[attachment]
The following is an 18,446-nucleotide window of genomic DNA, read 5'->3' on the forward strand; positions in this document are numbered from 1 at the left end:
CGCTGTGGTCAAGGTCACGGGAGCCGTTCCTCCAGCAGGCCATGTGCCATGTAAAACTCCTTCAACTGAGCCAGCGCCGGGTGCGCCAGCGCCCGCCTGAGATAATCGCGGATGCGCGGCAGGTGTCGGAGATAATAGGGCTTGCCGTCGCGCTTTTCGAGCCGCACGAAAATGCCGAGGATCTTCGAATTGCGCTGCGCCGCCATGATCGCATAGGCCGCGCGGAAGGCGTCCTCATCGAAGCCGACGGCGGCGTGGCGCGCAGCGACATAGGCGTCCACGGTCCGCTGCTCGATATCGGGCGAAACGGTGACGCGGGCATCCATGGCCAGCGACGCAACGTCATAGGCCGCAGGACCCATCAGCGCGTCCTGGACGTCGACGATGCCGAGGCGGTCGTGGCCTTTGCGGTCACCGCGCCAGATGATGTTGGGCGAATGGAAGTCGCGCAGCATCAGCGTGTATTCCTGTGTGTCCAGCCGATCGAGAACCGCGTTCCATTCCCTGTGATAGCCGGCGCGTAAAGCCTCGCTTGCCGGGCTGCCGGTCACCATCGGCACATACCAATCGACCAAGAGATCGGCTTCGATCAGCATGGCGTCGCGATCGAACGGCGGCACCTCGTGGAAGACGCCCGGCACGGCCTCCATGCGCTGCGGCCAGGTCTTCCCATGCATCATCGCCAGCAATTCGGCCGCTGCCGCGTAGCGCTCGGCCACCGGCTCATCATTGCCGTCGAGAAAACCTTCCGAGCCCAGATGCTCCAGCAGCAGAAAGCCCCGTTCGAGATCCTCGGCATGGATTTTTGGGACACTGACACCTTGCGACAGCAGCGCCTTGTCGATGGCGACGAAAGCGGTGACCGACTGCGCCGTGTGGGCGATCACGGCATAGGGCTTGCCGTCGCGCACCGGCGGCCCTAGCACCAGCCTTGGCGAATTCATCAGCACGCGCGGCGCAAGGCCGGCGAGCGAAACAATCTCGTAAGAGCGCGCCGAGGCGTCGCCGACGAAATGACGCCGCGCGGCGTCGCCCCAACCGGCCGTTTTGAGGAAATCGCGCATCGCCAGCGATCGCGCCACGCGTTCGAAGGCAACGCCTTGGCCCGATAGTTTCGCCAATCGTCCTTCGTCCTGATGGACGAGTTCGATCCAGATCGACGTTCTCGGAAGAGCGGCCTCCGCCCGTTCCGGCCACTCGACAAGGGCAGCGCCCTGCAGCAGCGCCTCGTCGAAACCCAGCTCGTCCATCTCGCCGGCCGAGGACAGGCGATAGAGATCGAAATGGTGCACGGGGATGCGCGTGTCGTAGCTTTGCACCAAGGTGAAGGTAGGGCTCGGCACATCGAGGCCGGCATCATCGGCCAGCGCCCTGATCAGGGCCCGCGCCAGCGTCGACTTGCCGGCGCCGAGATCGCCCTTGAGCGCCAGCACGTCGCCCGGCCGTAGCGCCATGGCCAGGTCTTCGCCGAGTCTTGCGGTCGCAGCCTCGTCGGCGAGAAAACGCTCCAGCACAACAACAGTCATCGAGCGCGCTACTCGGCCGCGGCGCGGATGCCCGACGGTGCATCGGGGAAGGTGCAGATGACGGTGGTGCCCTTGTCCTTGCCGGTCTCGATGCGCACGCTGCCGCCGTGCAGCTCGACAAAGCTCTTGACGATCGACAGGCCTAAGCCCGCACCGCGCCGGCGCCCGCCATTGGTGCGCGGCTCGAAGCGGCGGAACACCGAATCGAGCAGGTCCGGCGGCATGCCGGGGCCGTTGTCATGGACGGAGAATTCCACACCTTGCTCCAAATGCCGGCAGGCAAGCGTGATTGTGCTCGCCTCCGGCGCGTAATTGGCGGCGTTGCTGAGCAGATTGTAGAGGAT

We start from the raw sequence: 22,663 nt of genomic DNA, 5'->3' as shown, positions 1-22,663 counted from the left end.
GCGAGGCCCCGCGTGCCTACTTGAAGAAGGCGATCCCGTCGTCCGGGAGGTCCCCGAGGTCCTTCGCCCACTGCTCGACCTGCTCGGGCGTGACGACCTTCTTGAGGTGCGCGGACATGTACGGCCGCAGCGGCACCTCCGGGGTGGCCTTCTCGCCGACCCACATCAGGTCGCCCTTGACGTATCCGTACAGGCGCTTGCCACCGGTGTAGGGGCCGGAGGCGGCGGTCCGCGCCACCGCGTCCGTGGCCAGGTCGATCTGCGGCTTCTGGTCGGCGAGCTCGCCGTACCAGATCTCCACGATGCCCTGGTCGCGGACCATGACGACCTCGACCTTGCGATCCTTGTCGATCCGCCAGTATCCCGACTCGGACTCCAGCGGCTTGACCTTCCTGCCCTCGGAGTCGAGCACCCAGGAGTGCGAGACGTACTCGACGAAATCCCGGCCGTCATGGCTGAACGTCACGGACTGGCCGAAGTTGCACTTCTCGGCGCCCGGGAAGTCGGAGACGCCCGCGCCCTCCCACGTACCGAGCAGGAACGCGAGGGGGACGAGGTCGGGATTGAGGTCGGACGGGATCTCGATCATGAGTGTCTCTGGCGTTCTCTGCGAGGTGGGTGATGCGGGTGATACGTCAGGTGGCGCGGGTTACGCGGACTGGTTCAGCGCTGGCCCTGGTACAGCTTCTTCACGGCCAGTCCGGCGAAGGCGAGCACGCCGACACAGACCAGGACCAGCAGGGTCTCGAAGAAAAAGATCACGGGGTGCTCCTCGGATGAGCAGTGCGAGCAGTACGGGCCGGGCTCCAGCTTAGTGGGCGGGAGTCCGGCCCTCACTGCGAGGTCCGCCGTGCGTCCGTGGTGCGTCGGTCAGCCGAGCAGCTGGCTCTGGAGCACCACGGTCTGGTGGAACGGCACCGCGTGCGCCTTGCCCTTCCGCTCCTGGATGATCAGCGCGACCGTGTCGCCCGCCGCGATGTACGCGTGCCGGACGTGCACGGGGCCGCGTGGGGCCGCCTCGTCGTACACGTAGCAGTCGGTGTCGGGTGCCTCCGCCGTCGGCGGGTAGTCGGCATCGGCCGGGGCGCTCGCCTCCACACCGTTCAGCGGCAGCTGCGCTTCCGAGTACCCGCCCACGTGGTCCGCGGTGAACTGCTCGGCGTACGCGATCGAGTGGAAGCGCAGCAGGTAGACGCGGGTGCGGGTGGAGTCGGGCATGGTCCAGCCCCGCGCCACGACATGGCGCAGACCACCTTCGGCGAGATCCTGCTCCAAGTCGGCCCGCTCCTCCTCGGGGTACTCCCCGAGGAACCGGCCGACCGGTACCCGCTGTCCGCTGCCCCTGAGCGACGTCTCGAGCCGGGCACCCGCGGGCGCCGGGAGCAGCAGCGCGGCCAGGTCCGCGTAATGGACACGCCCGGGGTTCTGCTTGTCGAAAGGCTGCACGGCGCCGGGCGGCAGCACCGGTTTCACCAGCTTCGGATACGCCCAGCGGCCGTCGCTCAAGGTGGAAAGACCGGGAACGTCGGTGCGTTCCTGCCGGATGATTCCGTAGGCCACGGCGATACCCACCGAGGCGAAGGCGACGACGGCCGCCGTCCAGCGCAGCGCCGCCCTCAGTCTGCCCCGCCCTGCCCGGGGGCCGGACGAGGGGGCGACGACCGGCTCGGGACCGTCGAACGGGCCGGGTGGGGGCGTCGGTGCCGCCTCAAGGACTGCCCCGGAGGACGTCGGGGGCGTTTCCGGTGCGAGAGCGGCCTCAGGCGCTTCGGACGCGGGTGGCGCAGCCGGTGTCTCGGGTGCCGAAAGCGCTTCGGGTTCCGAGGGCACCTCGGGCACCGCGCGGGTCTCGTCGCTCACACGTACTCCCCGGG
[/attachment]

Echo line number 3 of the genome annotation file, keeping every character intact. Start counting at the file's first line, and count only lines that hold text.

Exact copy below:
We start from the raw sequence: 22,663 nt of genomic DNA, 5'->3' as shown, positions 1-22,663 counted from the left end.